Love your final image!
Hope you Australs have a bit more time to prepare. But the Southern Cone of South America also has cases. With the horrible situation in Italy and not much better in Spain, there are inevitable cases in Argentina, where there is a lot of recent as well as older migration from Italy and Spain (think of the Pope, and the soccer star Messi) and considerable travel between the New and Old worlds.

And then there is that most prosperous country in the Americas that has no real health system... Hope that changes, and no, that is not anti-US.
Laura J said…
The Pilates studio where I go does some livestream classes which I attend, something on my dance card since so much has been suspended. So, one boring chore a day(whittling away at the basement),dog walks! Checking social media and sending off emails to friends, reading knitting and I did a tiny bit of too early raking in the garden (sooo satisfying). Have a quarantini for me!
royleen said…
Your last paragraph made me cry, as I was thinking of my own departed mother. Thanks!
Mine was a war worker, in Ottawa. Very difficult times, but also a strange liberation. She was entrusted with serious duties, spying on Canadian manufacturers that produced shoddy goods for the troops, and major items that went missing (such as a unit for a military unit's laundry). Like many women war workers, she could not admit what a downer demobilisation was after V-E DAY. And had to settle for a less than happy marriage, after her post disappeared despite her exceptional contribution, to some man.
I keep imagining what my mom would say if she were still here, I imagine it would sound very much like your mom (although your mom is a bit more eloquent) none the less,great perspective.

Thank you so much for the dose of sanity.
Mardel said…
Thank you for reminding us of this, to simply smile when we can and carry on. I think of my mom, who moved to Assisted Living at the end of 2019. She was initially slow to make friends, and now she has little choice, which I believe is good for her, as no one is allowed in other than employees, and residents are not allowed out with the exceptions of doctor’s appointments. But she could have been locked up in her home, alone, which would be so much worse. Of course we talk frequently and it is good for both of us, for me just hearing her talk about her neighbors, after years of increasing isolation, warms my heart.

Like another commenter, I remember the things my parents and grandparents lived through: World Wars, Korea, The Depression, They were all intimately familiar with death, loss, tragedy, and it reminds me how s truly privileged and protected our lives, at least in a certain part of the world, has become. We can do this. Two of my grandparents lost siblings to the 1918 Spanish flu. My late husbands family lost everything when they left Austria before WWI except for two small suitcases of clothes for the four of them. But they were always grateful to have escaped and been given the opportunity to begin again. At the moment I feel grateful that I can stay in, that my at-risk family members are staying in, and that I can hope that we will all do the best we can and pull together as needed.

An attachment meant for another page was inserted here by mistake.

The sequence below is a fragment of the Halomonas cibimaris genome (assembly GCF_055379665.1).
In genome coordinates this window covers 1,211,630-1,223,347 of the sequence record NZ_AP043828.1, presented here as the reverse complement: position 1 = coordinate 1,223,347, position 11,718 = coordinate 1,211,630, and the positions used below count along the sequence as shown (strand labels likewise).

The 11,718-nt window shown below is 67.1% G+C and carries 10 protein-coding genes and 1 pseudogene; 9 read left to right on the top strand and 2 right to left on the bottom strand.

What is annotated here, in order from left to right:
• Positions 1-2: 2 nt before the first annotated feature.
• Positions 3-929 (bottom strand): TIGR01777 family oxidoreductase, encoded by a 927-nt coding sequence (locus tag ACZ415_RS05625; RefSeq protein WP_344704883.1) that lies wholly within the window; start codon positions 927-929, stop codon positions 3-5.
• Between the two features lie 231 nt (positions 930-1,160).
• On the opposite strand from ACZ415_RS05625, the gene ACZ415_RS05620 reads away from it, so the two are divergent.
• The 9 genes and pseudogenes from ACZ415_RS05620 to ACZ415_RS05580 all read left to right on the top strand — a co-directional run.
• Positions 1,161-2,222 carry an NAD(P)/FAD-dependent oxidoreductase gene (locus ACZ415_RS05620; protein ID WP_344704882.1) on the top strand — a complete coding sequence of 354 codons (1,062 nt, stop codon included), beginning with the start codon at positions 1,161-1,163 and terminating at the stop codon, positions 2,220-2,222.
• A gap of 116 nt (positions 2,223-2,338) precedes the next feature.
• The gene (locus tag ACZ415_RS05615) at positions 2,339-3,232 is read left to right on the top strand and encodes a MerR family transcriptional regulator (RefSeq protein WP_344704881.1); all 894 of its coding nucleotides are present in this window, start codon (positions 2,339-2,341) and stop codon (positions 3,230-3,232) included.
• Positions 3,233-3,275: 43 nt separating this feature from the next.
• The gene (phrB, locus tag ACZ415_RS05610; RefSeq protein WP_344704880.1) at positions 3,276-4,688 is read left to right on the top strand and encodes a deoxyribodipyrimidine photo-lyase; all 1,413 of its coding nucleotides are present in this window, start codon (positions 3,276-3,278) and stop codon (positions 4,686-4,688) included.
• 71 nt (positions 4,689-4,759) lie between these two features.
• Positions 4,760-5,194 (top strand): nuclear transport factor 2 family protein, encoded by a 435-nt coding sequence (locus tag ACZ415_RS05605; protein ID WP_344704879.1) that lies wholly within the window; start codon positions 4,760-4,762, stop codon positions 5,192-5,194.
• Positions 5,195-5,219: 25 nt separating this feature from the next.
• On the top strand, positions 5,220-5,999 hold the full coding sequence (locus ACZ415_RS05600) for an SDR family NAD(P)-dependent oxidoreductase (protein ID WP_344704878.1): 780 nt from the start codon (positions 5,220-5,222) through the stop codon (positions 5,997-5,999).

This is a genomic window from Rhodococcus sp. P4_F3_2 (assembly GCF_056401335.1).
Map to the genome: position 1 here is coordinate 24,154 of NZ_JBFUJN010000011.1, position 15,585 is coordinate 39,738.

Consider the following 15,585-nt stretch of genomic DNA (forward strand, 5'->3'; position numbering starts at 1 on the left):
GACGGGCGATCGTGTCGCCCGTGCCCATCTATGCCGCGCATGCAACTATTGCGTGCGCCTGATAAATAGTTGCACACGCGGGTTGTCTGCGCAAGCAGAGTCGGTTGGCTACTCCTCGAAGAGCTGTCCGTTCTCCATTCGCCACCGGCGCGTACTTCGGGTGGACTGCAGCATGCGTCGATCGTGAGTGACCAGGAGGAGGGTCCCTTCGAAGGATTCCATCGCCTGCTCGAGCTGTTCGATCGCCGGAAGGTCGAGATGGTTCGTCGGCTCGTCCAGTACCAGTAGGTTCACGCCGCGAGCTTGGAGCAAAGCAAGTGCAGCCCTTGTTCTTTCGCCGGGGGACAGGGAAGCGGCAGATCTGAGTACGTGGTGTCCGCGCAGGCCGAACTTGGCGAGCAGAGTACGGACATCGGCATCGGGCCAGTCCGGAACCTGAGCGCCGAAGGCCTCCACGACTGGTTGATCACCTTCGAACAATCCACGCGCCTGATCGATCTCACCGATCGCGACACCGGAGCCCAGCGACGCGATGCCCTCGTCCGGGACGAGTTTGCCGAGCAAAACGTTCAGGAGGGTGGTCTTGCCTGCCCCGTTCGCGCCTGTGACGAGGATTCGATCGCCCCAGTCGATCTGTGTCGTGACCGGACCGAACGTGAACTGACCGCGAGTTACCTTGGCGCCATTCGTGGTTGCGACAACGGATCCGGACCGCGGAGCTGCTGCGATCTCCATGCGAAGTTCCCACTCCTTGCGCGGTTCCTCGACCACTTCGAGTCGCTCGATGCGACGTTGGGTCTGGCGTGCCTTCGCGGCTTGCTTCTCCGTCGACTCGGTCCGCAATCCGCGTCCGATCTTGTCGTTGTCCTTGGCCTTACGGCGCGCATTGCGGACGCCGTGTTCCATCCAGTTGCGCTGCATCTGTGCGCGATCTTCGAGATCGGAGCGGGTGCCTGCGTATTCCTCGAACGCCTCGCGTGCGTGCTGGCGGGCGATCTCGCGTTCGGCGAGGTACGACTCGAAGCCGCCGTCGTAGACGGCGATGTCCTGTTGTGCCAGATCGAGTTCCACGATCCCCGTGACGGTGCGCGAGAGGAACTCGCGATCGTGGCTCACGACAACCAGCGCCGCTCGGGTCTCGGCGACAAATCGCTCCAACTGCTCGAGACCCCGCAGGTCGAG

noreen said…
thank you for sharing your mother's virtual thoughts. my mother was a great believer in the power of work when things were difficult and i channeled her when you mentioned the windows! stay safe
Susan said…
My mom died a year ago this April at 95. She’s on my mind so much right now. I’m worried about my two young-adult kids and my husband who’s in his 70s. But I wonder if I also have this “phantom” worry about my mom? I’m glad she’s so present right now, though.
Susan, of course our dear departed haunt us, but that is a good thing, non? Whether it is my mum or a series of sleek black cats, or friends near and far.

A friend in Mexico has explained that the Day of the Dead is not ghoulish, but refers to the proximity of the Dead and the Living and the idea (interestingly, also shared with Celtic peoples) that there is a time of the year when the borders between the two fade into the mist.
I've been reading your blog for a couple of years now and I suppose would be called a "lurker". First time posting because your sane, measured response to our current challenges surrounding this crisis is very moving. Thank you.
Duchesse said…
All: I am very busy just now so am not replying to every comment but just to say... I am touched and encouraged by your responses, your memories and your sensitivity to this post.
Lynn said…
I'm in the present worried about a daughter-in-law who is a health care professional in the US who has been told to reuse gowns and masks due to the shortage of supplies and to come to work sick if necessary. She has been told this may last for months. My son is a serious asthmatic so they can only wave at each other across the apartment. My mother, who died 20 years ago, would be enraged at the lack of preparation and ready to take on anyone who endangered her family. I wish I knew how to follow her example!
I saw a caption on another blog the other day

"Our grandparents were asked to go to war - we're being asked to sit on the couch. I think we can do it!"

Kind of sums it up. It sucks, I'm bored, gaining weigh from cooking too much and I miss my friends - but if that's all I have to worry about I am a very lucky person!

Thank you for helping us to remember how well off we really are compared to many - and that's not to diminish the worry that many have for family and friends. Hang in there.